- It is possible to store them in your freezer for nearly half a year
- Fish can eat them without fear of contracting diseases because they are extremely low in risk.
- By feeding frozen bloodworms to your aquarium, you can either concentrate them in one area or spread them evenly throughout it.
- Feeding time will be less active.
- When feeding frozen bloodworms, you must wait for them to thaw.
- Due to the fact that 100% of the frozen bloodworm will not be eaten, it can increase the bioload in your tank.
How big do bloodworms get?
They can grow up to 15 inches (37 cm) in length.
How do bloodworms reproduce?
It is during midsummer when sexually mature worms undergo a transformation into a non-feeding state called the epitoke, which is triggered by a combination of factors, including warmer water temperatures and the lunar cycle. Both sexes release gametes at the surface of the water with enlarged parapodia.
Most of them begin their lives as zooplanktonic larvae that develop into segmented red larvae when they reach their benthic instar.
Over a period of as little as 2 to 3 weeks in optimum conditions, these larvae progress from pale opaque worms to red larvae that are 6 to 12 centimeters long or longer.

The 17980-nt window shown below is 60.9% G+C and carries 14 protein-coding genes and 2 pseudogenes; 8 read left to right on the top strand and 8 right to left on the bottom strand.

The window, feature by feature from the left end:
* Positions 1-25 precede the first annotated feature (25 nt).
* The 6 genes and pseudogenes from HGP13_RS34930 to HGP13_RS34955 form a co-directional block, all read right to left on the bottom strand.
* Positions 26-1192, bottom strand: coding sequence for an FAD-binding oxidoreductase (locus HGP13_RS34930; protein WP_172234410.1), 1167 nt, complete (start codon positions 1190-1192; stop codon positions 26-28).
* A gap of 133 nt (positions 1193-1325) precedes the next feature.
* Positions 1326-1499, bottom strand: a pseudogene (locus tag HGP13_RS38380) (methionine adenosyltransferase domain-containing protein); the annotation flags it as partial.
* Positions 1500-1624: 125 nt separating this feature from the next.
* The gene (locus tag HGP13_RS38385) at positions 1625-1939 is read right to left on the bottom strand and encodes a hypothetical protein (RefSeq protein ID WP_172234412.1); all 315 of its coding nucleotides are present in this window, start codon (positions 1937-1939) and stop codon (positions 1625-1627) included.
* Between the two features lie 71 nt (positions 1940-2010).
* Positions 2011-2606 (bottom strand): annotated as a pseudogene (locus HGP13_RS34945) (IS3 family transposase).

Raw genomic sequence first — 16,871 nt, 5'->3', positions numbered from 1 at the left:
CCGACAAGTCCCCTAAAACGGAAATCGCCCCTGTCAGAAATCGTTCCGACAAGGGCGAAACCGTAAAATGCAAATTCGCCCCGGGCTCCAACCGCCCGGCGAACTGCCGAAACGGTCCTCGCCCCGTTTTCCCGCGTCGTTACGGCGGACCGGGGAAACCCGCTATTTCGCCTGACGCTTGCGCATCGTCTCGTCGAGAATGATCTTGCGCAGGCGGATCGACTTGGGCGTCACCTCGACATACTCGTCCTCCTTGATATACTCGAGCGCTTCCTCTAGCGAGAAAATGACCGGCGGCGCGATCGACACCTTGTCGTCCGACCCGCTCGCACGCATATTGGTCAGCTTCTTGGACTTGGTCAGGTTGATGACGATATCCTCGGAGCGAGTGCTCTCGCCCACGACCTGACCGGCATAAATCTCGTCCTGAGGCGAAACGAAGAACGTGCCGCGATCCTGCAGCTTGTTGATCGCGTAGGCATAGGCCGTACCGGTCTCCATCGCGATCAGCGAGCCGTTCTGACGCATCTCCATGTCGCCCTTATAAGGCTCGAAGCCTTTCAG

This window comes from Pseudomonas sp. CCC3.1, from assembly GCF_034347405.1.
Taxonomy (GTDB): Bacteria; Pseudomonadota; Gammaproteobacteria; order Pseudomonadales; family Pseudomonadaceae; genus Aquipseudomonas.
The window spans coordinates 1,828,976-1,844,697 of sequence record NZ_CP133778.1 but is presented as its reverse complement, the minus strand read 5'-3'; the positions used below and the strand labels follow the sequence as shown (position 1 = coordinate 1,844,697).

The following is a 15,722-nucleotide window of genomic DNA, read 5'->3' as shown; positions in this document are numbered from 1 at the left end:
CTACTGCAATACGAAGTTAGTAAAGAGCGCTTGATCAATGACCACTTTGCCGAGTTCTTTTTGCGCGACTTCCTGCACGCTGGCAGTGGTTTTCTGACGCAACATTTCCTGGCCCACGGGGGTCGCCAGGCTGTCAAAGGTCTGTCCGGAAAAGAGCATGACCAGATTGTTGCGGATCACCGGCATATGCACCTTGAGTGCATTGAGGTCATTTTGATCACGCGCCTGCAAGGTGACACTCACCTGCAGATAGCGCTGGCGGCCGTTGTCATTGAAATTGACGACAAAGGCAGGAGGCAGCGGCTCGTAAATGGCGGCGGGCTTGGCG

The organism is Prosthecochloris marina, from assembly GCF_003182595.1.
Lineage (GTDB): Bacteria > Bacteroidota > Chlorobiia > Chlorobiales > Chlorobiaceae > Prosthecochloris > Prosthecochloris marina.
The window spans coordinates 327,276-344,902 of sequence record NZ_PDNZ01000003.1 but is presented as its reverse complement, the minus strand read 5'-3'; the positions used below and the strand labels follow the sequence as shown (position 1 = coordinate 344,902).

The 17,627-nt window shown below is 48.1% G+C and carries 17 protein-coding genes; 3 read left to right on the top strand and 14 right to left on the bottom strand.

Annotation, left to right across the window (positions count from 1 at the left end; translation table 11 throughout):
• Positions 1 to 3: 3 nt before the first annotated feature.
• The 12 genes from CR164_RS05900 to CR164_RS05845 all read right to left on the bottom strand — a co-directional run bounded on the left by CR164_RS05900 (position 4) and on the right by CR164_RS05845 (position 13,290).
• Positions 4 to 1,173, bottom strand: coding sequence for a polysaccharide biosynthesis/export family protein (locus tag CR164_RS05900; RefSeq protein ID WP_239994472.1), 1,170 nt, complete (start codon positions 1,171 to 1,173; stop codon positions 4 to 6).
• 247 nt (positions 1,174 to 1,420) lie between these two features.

What do bloodworms eat?
They are carnivores. Their proboscis bears four hollow jaws that allow them to feed. Having venom glands in their jaws allows them to kill their prey with venom, an attack that can even be painful to humans.
Which fish can you feed bloodworms to?
They can be fed to most bottom-feeder fish such as flatfish like flounder, halibut, sole, and plaice, cod, eels, haddock, grouper, bass, carp, bream (snapper), and some species of catfish and shark.
Why are they unique?
Copper is in abundance in these animals without poisoning them. Unlike other animals, their jaws contain copper-based chloride biominerals, known as atacamite, in crystalline form, which explains their unusual strength. According to theories, copper is responsible for its venomous bite. Melanin and copper are both present in the jaws of Glycera dibranchiata.
Why do bloodworms have copper teeth?
With sharp, metallic jaws, they fight off their enemies and defend themselves using protein, melanin, and copper. Bloodworms’ jagged jaws are composed of jagged pieces of metal, but how they are made has been unknown for a long time.
A bloodworm bite is similar to a bee or wasp sting. Those creatures eat small crustaceans, and their venom can stop their hearts, but it can’t hurt humans. However, it can occasionally cause severe allergic reactions, similar to those caused by bee stings.
How long will they stay alive?
Their average lifespan is around 2 to 7 weeks.
Reasons to keep bloodworms in your aquarium
- Your fish will spawn faster if you use them.
- They are an excellent protein source for carnivorous fish.
- Anemia in aquarium fish can be treated with bloodworms because of their high iron levels.
- Through their consumption of decaying matter, bloodworm larvae help maintain clean tank water.